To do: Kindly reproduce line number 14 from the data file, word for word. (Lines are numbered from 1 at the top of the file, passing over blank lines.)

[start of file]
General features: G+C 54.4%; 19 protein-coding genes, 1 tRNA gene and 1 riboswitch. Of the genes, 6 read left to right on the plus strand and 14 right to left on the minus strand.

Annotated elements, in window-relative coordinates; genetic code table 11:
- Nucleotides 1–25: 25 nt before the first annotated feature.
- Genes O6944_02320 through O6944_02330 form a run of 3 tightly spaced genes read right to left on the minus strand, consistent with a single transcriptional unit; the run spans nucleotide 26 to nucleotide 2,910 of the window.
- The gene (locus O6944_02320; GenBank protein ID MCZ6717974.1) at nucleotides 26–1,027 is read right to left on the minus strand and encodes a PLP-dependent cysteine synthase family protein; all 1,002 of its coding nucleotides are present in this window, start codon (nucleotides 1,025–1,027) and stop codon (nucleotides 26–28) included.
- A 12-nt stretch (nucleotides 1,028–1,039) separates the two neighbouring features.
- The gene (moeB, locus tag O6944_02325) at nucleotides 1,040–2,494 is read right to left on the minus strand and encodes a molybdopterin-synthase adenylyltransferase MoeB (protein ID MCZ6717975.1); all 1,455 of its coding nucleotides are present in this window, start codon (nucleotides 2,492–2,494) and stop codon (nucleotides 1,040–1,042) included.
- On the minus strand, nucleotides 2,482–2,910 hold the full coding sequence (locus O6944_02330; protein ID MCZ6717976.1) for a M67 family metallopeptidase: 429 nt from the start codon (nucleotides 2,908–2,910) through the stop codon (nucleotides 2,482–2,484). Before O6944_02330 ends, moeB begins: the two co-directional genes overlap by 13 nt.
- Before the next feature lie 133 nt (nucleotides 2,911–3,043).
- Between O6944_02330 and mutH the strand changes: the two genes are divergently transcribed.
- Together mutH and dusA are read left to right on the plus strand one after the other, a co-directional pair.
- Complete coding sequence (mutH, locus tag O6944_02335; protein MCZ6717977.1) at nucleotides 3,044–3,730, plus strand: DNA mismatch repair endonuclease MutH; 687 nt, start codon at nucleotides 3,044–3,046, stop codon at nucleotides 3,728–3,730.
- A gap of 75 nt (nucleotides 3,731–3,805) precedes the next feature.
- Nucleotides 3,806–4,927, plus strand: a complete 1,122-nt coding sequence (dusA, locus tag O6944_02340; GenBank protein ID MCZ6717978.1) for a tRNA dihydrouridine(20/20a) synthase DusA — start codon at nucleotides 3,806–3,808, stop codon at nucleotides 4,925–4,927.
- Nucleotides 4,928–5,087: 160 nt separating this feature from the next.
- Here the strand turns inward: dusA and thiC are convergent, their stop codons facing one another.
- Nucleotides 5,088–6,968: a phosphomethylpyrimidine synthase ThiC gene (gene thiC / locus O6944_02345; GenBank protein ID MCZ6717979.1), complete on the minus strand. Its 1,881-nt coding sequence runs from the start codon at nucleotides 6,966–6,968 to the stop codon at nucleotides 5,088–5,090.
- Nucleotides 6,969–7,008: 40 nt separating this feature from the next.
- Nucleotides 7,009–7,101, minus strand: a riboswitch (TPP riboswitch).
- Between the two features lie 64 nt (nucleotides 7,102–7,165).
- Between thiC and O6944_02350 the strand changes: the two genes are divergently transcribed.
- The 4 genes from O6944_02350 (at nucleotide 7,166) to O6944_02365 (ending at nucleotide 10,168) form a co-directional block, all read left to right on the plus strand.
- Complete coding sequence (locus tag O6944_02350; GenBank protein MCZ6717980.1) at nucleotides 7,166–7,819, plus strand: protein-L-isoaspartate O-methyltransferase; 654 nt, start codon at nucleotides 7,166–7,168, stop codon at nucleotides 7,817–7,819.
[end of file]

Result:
- Nucleotides 3,806–4,927, plus strand: a complete 1,122-nt coding sequence (dusA, locus tag O6944_02340; GenBank protein ID MCZ6717978.1) for a tRNA dihydrouridine(20/20a) synthase DusA — start codon at nucleotides 3,806–3,808, stop codon at nucleotides 4,925–4,927.